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Home > Blogs > Anthony Harrington > A strategic look at the euro problem—What if Greece stayed and Germany left?

A strategic look at the euro problem—What if Greece stayed and Germany left?

Eurozone Crisis | A strategic look at the euro problem—What if Greece stayed and Germany left? Anthony Harrington

With so many economists, market watchers, and foreign currency specialists giving their views on the euro crisis, it is refreshing to come across a brilliant piece of “what if” analysis from a completely different perspective. STRATFOR Global Intelligence produces strategic briefings and analyses on a wide range of subjects, both military and geopolitical. The ongoing eurozone crisis has caught the attention of its analysts and it has a number of really good papers on the theme. The one that concerns us here is “Germany, Greece and Exiting the Eurozone.”

In this paper, STRATFOR analysts Marko Papic, Robert Reinfrank, and Peter Zeihan pick up the theme that “the hot topic in Europe at the moment” is the reconstitution of the eurozone, whether by a German exit or a Greek expulsion. Despite some recent fulminating by the German Chancellor Angela Merkel, the team point out that punting Greece out of the euro is not particularly “doable.” It would require a unanimous decision by all 27 member states, including Greece, so this would only happen if Greece wanted to go and everyone else wanted to see the back of it.

Since the major reason why Greece would want to leave the eurozone would be to re-introduce the Drachma in order to devalue it, EU countries holding substantial Greek debt would not be thrilled. Moreover, STRATFOR points out, the Greek government would have an unenviable task on its hands trying to force its citizens to accept a currency which everyone knew the government intended to debase.

Given the deep discontent of the German public over getting stuck with the lion’s share of bailing out profligate Greeks, the analysts float the idea of what might happen if Germany turned its back on the euro and reintroduced the Deutschemark. They point out that while this would not be easy, leaving the euro would be a great deal easier for the Germans than for the Greeks. For a start, the German Bundesbank enjoyed a great deal of respect, as did the mark as a store of value, and Germany would not be leaving the euro in order to debase the mark, rather the reverse. So on the currency front, you could score Germany 10, and the Greeks 1, if you were feeling generous towards Athens. Similarly with the two countries’ economies.  In a real sense, “busting” the euro would simply be an inevitable recognition of the geopolitical reality imposed by the continent of Europe itself, STRATFOR argues.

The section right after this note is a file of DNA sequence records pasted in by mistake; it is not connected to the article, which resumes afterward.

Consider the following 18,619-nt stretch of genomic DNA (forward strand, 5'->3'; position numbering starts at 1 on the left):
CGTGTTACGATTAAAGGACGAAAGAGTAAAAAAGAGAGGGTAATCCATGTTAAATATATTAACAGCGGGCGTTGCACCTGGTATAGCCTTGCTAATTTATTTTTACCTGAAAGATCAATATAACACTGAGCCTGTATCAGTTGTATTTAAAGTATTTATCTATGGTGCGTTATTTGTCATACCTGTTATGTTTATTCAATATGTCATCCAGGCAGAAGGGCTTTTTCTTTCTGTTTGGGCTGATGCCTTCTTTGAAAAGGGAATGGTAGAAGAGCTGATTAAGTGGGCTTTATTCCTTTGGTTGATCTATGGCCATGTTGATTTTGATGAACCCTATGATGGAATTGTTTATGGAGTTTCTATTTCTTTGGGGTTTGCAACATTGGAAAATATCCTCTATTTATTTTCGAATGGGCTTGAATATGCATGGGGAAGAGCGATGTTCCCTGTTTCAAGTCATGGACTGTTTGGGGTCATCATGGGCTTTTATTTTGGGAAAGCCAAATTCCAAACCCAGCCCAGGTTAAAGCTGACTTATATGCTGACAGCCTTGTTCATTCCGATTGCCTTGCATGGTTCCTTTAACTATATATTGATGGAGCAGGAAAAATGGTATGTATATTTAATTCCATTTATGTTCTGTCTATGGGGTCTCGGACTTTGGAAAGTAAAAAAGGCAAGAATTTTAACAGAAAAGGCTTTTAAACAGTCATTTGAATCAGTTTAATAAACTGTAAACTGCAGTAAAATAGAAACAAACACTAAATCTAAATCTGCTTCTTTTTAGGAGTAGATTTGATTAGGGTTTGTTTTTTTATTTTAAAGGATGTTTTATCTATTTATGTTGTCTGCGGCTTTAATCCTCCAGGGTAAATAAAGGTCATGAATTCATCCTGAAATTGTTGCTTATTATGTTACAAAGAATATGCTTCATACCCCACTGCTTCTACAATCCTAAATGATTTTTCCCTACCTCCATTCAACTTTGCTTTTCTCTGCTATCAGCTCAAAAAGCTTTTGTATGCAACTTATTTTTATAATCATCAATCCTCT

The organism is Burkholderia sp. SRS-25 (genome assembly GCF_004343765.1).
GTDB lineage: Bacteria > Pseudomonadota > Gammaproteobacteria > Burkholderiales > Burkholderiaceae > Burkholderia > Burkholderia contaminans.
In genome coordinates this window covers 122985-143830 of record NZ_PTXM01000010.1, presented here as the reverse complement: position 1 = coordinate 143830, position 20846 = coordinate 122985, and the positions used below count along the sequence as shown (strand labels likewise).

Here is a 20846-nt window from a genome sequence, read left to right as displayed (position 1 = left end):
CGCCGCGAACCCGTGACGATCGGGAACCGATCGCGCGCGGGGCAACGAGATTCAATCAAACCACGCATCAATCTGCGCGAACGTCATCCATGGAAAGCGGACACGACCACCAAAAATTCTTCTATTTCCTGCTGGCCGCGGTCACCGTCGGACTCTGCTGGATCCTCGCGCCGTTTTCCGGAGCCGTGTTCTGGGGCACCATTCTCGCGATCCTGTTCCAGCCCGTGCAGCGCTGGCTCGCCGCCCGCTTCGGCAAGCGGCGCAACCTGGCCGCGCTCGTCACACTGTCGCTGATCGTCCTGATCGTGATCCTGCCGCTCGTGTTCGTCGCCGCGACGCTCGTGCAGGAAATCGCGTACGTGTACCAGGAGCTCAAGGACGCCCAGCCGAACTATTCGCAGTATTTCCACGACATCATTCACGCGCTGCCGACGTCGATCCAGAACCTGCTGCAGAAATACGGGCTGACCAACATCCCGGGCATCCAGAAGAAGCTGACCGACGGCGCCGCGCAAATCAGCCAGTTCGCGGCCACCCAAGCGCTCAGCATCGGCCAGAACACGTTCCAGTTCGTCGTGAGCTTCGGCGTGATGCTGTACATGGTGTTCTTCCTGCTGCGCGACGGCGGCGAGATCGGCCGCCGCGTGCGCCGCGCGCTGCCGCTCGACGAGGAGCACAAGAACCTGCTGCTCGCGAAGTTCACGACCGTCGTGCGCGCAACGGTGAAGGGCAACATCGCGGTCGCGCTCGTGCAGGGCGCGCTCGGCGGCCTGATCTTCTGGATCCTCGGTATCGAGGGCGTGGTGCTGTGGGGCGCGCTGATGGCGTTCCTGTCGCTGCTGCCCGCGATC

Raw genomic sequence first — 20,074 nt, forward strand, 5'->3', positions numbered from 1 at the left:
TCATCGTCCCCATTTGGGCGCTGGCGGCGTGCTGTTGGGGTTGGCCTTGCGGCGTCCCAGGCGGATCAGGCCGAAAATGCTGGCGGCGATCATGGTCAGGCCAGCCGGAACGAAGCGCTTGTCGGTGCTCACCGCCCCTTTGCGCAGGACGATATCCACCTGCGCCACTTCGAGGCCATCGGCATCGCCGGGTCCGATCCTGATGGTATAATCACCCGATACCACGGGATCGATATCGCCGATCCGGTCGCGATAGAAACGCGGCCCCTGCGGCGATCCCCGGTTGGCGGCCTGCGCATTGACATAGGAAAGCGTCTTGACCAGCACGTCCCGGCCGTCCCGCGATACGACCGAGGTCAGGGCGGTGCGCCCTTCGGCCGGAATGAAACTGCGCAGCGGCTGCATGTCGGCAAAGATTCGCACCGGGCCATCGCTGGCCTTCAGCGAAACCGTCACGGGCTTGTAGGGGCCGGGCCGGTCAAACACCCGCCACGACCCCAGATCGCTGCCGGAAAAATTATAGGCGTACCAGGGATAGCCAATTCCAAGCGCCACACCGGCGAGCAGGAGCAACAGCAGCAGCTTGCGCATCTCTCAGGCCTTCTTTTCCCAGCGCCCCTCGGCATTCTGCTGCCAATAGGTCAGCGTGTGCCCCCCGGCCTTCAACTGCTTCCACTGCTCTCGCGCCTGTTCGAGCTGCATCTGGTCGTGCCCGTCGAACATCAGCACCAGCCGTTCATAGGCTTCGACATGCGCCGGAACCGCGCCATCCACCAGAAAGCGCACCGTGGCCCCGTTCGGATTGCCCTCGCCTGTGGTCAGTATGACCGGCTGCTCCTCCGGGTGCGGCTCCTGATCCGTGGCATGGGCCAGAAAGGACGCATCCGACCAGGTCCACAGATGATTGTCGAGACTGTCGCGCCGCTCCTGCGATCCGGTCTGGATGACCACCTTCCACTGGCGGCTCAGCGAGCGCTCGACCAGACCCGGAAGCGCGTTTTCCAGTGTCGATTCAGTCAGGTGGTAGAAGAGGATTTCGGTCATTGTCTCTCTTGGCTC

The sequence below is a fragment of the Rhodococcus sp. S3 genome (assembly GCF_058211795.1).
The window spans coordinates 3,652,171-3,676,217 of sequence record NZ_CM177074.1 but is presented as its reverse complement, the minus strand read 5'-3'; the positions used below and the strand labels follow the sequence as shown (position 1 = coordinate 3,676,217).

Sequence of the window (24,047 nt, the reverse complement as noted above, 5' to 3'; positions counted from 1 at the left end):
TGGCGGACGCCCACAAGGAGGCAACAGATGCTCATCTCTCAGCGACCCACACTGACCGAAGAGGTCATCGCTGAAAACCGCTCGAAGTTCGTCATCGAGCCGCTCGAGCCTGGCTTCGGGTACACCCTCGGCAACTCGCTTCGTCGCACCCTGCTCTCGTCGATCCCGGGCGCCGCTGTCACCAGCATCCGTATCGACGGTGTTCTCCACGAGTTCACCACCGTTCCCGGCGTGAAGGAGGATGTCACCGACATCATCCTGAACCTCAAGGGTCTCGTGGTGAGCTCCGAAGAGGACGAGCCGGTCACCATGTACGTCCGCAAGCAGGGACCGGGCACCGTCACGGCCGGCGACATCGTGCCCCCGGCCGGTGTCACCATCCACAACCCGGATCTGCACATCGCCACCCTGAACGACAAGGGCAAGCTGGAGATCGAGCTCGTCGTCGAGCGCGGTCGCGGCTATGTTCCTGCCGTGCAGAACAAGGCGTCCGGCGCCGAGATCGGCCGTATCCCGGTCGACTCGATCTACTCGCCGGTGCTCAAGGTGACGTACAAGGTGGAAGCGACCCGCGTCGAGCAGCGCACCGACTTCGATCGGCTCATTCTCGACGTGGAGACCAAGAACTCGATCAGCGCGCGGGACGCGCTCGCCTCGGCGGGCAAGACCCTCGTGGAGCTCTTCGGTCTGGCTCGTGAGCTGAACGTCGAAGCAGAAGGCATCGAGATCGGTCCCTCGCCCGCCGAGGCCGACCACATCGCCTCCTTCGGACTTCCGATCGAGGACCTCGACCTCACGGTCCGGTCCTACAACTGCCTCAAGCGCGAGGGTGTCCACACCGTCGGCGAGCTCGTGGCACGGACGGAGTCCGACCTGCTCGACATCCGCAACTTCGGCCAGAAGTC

“Europe is the second-smallest continent on the planet but has the second-largest number of states packed into its territory. This is not a coincidence. Europe’s multitude of peninsulas, large islands and mountain chains create the geographic conditions that often allow even the weakest political authority to persist… As cracks have begun to show in both the political and economic support for the eurozone, however, it is clear that the convergence criteria failed to overcome divergent geography and history. Greece’s violations of the Growth and Stability Pact are clearly the most egregious, but essentially all eurozone members—including France and Germany, which helped draft the rules—have contravened the rules from the very beginning.”

The driver for Germany leaving the eurozone, the analysts point out, comes down to the fear that after the Greek financial crisis, the Germans will be on the hook for the rest of the PIIGs if defaulting on debt starts to become the norm. In that case, leaving the euro could end up being vastly cheaper for Germany than sticking with it.  If the idea of Germany departing the euro project and carving out a new path for itself doesn’t strike you as scary, consider where Europe was in the 1940s…

Further reading on sovereign debt and the Greek Financial Crisis



Tags: EU , European Monetary Union , financial crisis , Germany , Greece , sovereign debt
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  1. Anonymous Comment says:
    Wed Jun 20 14:51:35 BST 2012

    I feel so much hppiaer now I understand all this. Thanks!
  2. car1dvr says:
    Fri Jun 17 09:22:16 BST 2011

    I believe the problem in greece simply came from governments buying votes with wages and pensions they would not have to pay for. This is an endemic flaw in any elective oligarchy where the public is insulated from decisive power and usually kept unaware of policymaking information.

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